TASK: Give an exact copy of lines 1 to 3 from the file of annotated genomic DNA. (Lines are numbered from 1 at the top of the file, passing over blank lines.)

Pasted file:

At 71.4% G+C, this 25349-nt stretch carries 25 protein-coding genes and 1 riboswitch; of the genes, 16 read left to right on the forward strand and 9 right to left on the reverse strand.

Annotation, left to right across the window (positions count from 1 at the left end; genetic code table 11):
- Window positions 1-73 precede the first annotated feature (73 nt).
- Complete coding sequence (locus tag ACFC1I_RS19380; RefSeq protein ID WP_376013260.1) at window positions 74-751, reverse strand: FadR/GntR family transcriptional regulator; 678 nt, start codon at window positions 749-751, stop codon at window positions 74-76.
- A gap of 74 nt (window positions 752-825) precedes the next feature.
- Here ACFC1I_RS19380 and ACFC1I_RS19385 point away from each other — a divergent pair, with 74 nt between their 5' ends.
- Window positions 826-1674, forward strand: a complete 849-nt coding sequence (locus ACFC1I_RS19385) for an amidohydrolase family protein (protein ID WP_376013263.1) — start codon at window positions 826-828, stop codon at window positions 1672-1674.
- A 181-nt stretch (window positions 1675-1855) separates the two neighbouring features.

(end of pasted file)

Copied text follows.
At 71.4% G+C, this 25349-nt stretch carries 25 protein-coding genes and 1 riboswitch; of the genes, 16 read left to right on the forward strand and 9 right to left on the reverse strand.

Annotation, left to right across the window (positions count from 1 at the left end; genetic code table 11):
- Window positions 1-73 precede the first annotated feature (73 nt).